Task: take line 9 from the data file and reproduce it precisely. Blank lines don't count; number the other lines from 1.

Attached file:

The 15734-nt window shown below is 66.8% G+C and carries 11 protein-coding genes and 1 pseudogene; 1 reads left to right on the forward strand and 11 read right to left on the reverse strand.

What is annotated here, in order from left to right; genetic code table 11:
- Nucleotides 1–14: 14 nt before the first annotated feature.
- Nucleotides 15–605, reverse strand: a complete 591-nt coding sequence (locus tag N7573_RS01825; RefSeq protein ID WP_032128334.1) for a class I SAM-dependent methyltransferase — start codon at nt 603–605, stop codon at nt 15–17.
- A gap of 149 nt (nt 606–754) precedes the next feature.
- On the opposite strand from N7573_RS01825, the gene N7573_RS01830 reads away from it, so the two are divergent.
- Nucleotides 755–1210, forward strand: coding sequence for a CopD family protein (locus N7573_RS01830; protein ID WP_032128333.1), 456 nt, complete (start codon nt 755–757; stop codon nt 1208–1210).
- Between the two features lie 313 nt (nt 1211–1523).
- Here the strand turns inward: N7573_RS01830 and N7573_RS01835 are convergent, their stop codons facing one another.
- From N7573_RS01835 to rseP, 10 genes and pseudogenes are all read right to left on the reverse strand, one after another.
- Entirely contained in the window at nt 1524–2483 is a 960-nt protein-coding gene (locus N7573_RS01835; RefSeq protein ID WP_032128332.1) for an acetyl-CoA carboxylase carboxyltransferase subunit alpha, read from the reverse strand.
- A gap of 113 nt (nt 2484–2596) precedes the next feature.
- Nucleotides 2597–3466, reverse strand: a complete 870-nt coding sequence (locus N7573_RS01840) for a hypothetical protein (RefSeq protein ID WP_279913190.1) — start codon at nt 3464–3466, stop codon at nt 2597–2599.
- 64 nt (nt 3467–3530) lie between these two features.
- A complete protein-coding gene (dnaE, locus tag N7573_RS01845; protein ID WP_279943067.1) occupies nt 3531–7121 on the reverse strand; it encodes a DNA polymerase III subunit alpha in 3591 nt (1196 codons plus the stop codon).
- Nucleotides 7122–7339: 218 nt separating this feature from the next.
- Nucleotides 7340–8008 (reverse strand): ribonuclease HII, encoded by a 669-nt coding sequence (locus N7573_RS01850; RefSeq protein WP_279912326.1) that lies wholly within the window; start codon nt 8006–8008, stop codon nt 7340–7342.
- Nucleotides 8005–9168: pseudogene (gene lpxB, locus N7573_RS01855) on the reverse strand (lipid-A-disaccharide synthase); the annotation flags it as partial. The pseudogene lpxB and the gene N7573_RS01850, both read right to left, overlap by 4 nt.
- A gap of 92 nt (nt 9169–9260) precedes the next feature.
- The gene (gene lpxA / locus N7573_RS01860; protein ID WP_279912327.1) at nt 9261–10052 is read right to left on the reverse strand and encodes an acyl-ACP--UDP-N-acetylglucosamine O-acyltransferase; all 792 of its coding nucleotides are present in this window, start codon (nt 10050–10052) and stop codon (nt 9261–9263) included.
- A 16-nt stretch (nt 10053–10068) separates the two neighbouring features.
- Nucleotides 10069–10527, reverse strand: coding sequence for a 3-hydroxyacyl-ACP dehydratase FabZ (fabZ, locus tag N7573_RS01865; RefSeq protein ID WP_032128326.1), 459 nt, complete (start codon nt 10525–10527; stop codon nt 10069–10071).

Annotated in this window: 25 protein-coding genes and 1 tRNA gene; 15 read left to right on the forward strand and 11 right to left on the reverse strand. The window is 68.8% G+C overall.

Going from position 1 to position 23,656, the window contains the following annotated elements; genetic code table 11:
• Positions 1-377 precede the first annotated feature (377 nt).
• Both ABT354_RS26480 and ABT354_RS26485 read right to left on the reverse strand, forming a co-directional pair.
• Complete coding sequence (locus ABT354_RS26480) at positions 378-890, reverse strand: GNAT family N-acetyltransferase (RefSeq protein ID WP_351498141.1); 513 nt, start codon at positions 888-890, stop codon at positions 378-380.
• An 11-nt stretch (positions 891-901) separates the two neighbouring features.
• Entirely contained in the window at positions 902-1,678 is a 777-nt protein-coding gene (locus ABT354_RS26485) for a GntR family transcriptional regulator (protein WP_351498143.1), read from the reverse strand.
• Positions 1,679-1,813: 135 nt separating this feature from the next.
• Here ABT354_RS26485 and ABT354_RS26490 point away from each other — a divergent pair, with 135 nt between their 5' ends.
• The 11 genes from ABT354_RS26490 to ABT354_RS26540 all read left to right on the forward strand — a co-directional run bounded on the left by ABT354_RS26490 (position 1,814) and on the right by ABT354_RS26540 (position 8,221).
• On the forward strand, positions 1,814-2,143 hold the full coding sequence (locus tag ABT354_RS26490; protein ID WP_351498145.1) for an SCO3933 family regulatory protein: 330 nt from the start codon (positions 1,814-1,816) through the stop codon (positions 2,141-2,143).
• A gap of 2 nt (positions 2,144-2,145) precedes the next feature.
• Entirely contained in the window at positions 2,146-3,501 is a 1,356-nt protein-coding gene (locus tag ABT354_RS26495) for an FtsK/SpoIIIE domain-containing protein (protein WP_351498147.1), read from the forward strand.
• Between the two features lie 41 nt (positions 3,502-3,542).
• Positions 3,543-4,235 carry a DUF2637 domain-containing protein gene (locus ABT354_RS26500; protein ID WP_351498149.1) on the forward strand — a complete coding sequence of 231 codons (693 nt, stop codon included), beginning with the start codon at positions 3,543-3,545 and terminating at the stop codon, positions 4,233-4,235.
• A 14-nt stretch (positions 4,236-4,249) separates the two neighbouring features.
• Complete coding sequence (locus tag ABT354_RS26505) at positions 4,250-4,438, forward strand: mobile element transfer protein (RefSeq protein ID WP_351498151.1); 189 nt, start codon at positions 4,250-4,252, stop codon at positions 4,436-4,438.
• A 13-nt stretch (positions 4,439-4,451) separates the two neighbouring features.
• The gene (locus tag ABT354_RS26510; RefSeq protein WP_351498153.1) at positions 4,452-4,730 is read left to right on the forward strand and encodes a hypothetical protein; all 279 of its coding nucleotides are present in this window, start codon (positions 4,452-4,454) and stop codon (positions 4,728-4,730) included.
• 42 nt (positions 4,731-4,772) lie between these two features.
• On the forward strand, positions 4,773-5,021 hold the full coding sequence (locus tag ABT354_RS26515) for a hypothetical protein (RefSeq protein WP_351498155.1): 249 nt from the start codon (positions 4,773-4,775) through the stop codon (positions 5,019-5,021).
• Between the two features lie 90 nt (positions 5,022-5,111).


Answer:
- Here the strand turns inward: N7573_RS01830 and N7573_RS01835 are convergent, their stop codons facing one another.